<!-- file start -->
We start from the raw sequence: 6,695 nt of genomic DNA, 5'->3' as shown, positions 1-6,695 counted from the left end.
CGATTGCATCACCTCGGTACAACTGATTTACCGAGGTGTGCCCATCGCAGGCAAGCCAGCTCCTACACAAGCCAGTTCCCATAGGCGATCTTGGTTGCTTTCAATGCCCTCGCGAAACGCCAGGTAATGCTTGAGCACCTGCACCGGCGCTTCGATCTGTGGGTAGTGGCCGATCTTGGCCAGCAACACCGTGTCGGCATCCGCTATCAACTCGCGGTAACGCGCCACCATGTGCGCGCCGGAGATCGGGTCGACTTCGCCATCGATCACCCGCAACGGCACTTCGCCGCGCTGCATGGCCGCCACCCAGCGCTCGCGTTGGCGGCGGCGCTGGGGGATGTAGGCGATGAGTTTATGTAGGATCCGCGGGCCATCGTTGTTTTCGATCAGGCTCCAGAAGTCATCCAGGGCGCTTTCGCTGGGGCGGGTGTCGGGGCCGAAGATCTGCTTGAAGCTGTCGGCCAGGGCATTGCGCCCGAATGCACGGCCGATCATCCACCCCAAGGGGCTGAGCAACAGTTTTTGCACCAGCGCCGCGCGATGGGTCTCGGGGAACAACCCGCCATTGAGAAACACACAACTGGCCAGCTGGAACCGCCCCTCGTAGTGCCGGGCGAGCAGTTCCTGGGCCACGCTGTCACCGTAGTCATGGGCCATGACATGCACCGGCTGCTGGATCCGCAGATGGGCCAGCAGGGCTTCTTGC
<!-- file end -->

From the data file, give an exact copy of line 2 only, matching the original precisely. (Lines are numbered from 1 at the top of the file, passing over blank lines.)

CGATTGCATCACCTCGGTACAACTGATTTACCGAGGTGTGCCCATCGCAGGCAAGCCAGCTCCTACACAAGCCAGTTCCCATAGGCGATCTTGGTTGCTTTCAATGCCCTCGCGAAACGCCAGGTAATGCTTGAGCACCTGCACCGGCGCTTCGATCTGTGGGTAGTGGCCGATCTTGGCCAGCAACACCGTGTCGGCATCCGCTATCAACTCGCGGTAACGCGCCACCATGTGCGCGCCGGAGATCGGGTCGACTTCGCCATCGATCACCCGCAACGGCACTTCGCCGCGCTGCATGGCCGCCACCCAGCGCTCGCGTTGGCGGCGGCGCTGGGGGATGTAGGCGATGAGTTTATGTAGGATCCGCGGGCCATCGTTGTTTTCGATCAGGCTCCAGAAGTCATCCAGGGCGCTTTCGCTGGGGCGGGTGTCGGGGCCGAAGATCTGCTTGAAGCTGTCGGCCAGGGCATTGCGCCCGAATGCACGGCCGATCATCCACCCCAAGGGGCTGAGCAACAGTTTTTGCACCAGCGCCGCGCGATGGGTCTCGGGGAACAACCCGCCATTGAGAAACACACAACTGGCCAGCTGGAACCGCCCCTCGTAGTGCCGGGCGAGCAGTTCCTGGGCCACGCTGTCACCGTAGTCATGGGCCATGACATGCACCGGCTGCTGGATCCGCAGATGGGCCAGCAGGGCTTCTTGC